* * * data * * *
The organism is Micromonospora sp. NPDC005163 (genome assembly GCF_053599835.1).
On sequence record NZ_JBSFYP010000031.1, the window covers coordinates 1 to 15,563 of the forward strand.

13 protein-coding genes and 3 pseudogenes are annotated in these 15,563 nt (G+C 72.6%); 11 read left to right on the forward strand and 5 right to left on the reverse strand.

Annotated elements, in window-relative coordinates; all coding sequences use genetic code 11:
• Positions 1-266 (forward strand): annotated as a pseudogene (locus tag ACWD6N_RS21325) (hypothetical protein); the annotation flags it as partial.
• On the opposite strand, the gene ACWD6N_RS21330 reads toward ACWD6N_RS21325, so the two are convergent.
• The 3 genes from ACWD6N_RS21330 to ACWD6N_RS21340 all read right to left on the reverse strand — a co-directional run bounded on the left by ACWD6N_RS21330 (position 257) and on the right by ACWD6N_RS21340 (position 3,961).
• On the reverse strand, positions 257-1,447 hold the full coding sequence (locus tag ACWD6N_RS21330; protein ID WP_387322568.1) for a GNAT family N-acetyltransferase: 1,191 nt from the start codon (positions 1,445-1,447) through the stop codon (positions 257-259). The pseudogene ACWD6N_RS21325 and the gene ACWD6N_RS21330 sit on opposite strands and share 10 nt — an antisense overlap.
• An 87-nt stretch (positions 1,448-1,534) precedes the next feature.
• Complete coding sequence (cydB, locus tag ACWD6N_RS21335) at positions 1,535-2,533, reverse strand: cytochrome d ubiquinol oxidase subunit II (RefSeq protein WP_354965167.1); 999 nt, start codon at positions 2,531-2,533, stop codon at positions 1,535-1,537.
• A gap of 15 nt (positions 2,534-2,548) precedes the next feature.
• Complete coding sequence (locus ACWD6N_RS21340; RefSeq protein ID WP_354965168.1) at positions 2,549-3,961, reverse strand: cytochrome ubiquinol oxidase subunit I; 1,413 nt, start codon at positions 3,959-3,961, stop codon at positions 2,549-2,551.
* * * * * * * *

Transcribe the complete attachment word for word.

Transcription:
The organism is Micromonospora sp. NPDC005163 (genome assembly GCF_053599835.1).
On sequence record NZ_JBSFYP010000031.1, the window covers coordinates 1 to 15,563 of the forward strand.

13 protein-coding genes and 3 pseudogenes are annotated in these 15,563 nt (G+C 72.6%); 11 read left to right on the forward strand and 5 right to left on the reverse strand.

Annotated elements, in window-relative coordinates; all coding sequences use genetic code 11:
• Positions 1-266 (forward strand): annotated as a pseudogene (locus tag ACWD6N_RS21325) (hypothetical protein); the annotation flags it as partial.
• On the opposite strand, the gene ACWD6N_RS21330 reads toward ACWD6N_RS21325, so the two are convergent.
• The 3 genes from ACWD6N_RS21330 to ACWD6N_RS21340 all read right to left on the reverse strand — a co-directional run bounded on the left by ACWD6N_RS21330 (position 257) and on the right by ACWD6N_RS21340 (position 3,961).
• On the reverse strand, positions 257-1,447 hold the full coding sequence (locus tag ACWD6N_RS21330; protein ID WP_387322568.1) for a GNAT family N-acetyltransferase: 1,191 nt from the start codon (positions 1,445-1,447) through the stop codon (positions 257-259). The pseudogene ACWD6N_RS21325 and the gene ACWD6N_RS21330 sit on opposite strands and share 10 nt — an antisense overlap.
• An 87-nt stretch (positions 1,448-1,534) precedes the next feature.
• Complete coding sequence (cydB, locus tag ACWD6N_RS21335) at positions 1,535-2,533, reverse strand: cytochrome d ubiquinol oxidase subunit II (RefSeq protein WP_354965167.1); 999 nt, start codon at positions 2,531-2,533, stop codon at positions 1,535-1,537.
• A gap of 15 nt (positions 2,534-2,548) precedes the next feature.
• Complete coding sequence (locus ACWD6N_RS21340; RefSeq protein ID WP_354965168.1) at positions 2,549-3,961, reverse strand: cytochrome ubiquinol oxidase subunit I; 1,413 nt, start codon at positions 3,959-3,961, stop codon at positions 2,549-2,551.